There is no doubt that honey is a wonder liquid. The golden substance is not just a sweetener but is popular for its medicinal properties. Different schools of medicine used honey as a base for healing concoctions, and as a preservative.
The viscosity of honey and its anti-bacterial properties make it a great preservative. The pH of honey is very acidic, which is unfavorable for bacterial growth. Therefore, it is not a surprise to find that Chinese and Arabic medicine used honey as a mummifying agent. This was not just limited to these two cultures, as the benefits of honey were commonly known. Even the Romansused honey to preserve meat for weeks.
There are excerpts in Chinese medicinal books from the 16th century, and even earlier, that focus on the body of a Mellified Man as a miraculous remedy. The parts of the Mellified Man were eaten as a rare medicine that was thought to have the power to heal difficult injuries. One could heal broken limbs or other severe wounds by eating the Mellified Man.
But the process of making a Mellified Man was a lengthy one. Maybe that is why it was also a highly expensive remedy. Even though you had to only eat a small amount of the mummy’s flesh, the demand for such a remedy was also high, which drove the prices up further.
The creation of a Mellified Man was the result of a self-mummification process. This process was very difficult and started well before the person’s death. It began with the candidate submitting themself to the process in old age. The donors had to eat only honey, and would even bathe in honey.
The bodies became so saturated with honey after a certain time that the donors would excrete only honey and even sweat honey instead of water. Ultimately, the bodies would reach a point of over-saturation that would lead to their death. At this point of death, their corpses would have an extremely high concentration of honey throughout.
In the next phase, their dead bodies would be placed inside stone coffins filled with more honey. The date of storing them inside the coffins would be noted and marked. The coffins would rest for a hundred years. After a gap of hundred years, the coffins would be opened, and the Mellified Man could be used as a medicine.
The principal source for information on the Mellified man was the “Bencao Gangmu”, a 16th century Chinese medical text. However, the writer states that all accounts of this process are only hearsay, and there is no physical proof that a Mellified Man existed.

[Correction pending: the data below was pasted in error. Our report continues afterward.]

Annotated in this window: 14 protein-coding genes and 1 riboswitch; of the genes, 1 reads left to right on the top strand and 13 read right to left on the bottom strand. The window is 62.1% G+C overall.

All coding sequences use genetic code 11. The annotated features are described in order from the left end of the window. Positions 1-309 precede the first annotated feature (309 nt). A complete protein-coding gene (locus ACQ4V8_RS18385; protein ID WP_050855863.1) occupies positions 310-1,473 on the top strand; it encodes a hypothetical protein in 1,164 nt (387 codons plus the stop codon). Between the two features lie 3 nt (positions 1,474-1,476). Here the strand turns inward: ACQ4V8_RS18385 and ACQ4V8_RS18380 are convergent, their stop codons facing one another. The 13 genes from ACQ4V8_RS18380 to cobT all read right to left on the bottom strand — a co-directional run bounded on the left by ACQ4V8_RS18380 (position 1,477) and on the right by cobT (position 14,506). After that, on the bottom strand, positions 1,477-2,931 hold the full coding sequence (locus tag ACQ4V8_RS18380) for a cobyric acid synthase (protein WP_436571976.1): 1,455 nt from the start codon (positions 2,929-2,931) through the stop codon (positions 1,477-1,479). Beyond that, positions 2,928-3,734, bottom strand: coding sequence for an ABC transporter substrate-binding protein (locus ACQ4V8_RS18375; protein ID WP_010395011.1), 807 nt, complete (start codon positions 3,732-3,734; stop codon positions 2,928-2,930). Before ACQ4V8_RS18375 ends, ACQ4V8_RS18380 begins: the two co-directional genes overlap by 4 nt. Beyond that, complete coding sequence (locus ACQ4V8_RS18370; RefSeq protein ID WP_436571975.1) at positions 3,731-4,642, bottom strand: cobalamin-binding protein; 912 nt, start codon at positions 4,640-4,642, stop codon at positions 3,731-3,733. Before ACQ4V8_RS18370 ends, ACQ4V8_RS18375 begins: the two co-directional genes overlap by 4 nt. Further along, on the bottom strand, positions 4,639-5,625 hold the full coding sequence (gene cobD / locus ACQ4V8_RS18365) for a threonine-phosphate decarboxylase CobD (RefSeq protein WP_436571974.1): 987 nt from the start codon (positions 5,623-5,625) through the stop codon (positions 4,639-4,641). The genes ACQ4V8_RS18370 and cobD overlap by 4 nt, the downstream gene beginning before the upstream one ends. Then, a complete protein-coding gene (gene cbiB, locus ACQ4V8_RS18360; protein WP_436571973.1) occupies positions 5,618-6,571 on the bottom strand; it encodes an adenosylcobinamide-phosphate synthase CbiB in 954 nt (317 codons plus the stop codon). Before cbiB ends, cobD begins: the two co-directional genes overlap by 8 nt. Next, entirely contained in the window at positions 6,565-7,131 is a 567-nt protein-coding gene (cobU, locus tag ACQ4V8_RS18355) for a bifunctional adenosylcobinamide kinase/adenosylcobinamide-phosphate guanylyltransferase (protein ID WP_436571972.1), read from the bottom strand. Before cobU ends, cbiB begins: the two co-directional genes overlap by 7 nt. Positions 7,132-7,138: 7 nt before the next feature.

However, the text does mention the recipe to create a Mellified Man, and this has led to speculation that if the recipe exists, the practice of such corpse medicine must also have existed. Besides this, harvesting corpses for medicinal purposes is not something unheard of. Ancient medicine frequently dealt with human corpses and the possibility of the two concepts being interlinked with healing purposes cannot be dismissed.
Moreover, the use of honey as medicine on its own and as an embalming liquid was a popular technique. The use of honey in the mummification process have been observed in several different ancient cultures. Instances of corpses being administered as medicine have also been observed.
Physicians in different countries and different eras have been known to try using mummies as medicine. However, this was typically done for very rare diseases. Moreover, the practice of using corpse medicine has obviously been discontinued with modern medicine.  While medical science still needs corpses, today these are used for medical study, rather than being drowned in honey and then eaten.

On Friday, May 11, 1877, Winnebago County, Illinois would experience one of the worst disasters it had suffered up to that time.  While constructing a new courthouse, the time came to lower the new dome onto the limestone walls.  The men were all in place as they lowered the elaborate piece onto the walls. Folks in town had been fascinated with the whole process and they lined the streets.  Suddenly, there was a loud cracking sound.  No one could believe it when the walls began to crumble under the weight of the dome.